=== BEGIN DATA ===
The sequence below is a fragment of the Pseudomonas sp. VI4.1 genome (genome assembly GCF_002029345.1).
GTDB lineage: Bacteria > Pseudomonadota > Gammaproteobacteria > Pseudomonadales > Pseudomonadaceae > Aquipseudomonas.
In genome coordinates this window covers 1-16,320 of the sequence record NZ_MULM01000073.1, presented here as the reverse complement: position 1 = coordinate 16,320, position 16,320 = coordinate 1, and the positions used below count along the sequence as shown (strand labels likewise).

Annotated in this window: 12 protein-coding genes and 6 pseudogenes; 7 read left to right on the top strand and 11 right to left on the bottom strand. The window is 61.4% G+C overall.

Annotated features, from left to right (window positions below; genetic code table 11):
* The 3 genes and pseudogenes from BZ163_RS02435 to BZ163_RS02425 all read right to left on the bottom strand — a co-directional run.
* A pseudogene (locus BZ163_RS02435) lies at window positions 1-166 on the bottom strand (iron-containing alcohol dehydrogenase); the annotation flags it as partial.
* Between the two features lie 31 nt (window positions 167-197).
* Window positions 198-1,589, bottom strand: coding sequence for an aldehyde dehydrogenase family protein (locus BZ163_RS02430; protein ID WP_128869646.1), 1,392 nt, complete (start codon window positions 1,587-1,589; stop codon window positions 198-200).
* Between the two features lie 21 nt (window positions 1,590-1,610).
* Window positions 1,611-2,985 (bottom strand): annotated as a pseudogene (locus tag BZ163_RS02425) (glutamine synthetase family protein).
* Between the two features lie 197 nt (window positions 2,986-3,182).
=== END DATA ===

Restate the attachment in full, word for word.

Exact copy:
The sequence below is a fragment of the Pseudomonas sp. VI4.1 genome (genome assembly GCF_002029345.1).
GTDB lineage: Bacteria > Pseudomonadota > Gammaproteobacteria > Pseudomonadales > Pseudomonadaceae > Aquipseudomonas.
In genome coordinates this window covers 1-16,320 of the sequence record NZ_MULM01000073.1, presented here as the reverse complement: position 1 = coordinate 16,320, position 16,320 = coordinate 1, and the positions used below count along the sequence as shown (strand labels likewise).

Annotated in this window: 12 protein-coding genes and 6 pseudogenes; 7 read left to right on the top strand and 11 right to left on the bottom strand. The window is 61.4% G+C overall.

Annotated features, from left to right (window positions below; genetic code table 11):
* The 3 genes and pseudogenes from BZ163_RS02435 to BZ163_RS02425 all read right to left on the bottom strand — a co-directional run.
* A pseudogene (locus BZ163_RS02435) lies at window positions 1-166 on the bottom strand (iron-containing alcohol dehydrogenase); the annotation flags it as partial.
* Between the two features lie 31 nt (window positions 167-197).
* Window positions 198-1,589, bottom strand: coding sequence for an aldehyde dehydrogenase family protein (locus BZ163_RS02430; protein ID WP_128869646.1), 1,392 nt, complete (start codon window positions 1,587-1,589; stop codon window positions 198-200).
* Between the two features lie 21 nt (window positions 1,590-1,610).
* Window positions 1,611-2,985 (bottom strand): annotated as a pseudogene (locus tag BZ163_RS02425) (glutamine synthetase family protein).
* Between the two features lie 197 nt (window positions 2,986-3,182).